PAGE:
Skiing is great. Until you have actually ridden a chairlift to the summit of a slope, looked out over the dazzling whiteness, and sped to the earth under your own power, you cannot truly appreciate the allure of the slopes.
But skiing is also dangerous. We know this already: it remains one of the most common culprits for orthopedic injuries in the U.S.. This is particularly true during the high season when more Americans hit the mountain for the very first time – and the mountain hits them back.
That season is now extending, thanks in part to shifting climate patterns which have kept the snowpack high at a number of top slopes across the country this year. More families are finding time to ski than ever before, which means more injuries are appearing late in the spring season.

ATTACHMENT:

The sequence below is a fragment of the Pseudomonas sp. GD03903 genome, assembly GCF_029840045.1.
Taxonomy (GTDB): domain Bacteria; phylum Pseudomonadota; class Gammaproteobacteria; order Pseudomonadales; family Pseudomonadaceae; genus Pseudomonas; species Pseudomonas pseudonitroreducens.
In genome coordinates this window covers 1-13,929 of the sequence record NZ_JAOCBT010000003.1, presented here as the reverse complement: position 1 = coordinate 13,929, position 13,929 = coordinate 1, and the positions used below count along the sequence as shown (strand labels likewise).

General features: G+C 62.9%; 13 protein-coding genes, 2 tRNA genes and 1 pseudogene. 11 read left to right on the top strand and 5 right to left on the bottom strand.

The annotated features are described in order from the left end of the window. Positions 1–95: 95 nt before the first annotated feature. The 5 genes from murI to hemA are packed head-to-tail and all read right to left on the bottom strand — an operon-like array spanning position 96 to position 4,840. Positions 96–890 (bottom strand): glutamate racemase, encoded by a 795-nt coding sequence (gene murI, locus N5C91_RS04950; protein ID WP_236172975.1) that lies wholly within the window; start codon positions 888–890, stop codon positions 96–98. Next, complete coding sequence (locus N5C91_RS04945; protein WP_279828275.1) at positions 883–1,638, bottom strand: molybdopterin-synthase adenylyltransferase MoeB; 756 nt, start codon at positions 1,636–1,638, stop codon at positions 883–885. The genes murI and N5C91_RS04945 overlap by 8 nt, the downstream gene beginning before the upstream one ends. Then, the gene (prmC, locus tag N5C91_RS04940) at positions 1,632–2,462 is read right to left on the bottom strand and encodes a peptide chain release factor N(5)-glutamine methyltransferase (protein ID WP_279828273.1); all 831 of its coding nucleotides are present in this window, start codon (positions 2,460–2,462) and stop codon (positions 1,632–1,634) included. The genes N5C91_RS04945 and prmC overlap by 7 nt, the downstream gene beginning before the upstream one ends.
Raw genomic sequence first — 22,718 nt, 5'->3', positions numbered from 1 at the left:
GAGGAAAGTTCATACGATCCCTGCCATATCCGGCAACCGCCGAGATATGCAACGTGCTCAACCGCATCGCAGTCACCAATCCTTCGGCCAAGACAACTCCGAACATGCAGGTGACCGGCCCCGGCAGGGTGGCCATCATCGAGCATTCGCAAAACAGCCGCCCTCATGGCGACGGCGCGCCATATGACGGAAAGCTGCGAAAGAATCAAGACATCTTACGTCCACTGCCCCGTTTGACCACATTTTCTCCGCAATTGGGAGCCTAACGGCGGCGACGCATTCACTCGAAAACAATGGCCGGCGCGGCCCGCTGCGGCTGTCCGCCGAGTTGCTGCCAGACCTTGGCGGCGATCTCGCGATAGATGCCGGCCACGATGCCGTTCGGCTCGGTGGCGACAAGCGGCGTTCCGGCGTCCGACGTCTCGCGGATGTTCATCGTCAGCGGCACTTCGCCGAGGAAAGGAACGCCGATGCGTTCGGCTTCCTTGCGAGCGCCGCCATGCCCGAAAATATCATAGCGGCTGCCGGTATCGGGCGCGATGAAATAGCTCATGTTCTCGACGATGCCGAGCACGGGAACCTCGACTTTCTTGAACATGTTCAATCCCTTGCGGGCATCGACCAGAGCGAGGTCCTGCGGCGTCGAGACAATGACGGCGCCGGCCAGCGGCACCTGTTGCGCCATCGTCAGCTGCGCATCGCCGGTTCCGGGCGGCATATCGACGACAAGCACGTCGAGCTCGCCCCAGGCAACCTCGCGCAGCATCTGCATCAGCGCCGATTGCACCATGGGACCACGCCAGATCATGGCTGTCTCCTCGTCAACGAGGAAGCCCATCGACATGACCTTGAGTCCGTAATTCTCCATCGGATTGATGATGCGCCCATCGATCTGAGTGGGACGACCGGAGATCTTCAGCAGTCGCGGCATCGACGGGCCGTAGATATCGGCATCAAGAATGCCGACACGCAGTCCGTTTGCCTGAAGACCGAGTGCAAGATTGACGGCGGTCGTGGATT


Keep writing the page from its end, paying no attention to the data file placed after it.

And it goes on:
The best advice for kids and families is also the simplest – exercise caution:
“Because of the high speeds that are traveled, it can go from a mild injury – bruises and sprains – to severe fractures that require surgery or head injuries that lead to bleeding in the brain,” says Dr. Zaslow, in a statement. She said novice skiers and snowboarders are less likely to have mastered the skills needed to avoid obstacles and fall down safely.
I have seen a number of major ski injuries at my San Diego orthopedic surgery offices, and I can tell you that you want to avoid living with that kind of pain. Seek good instruction, stay within your skill level, and reach out to a skilled sports medicine expert if you have any concerns about the way you ski.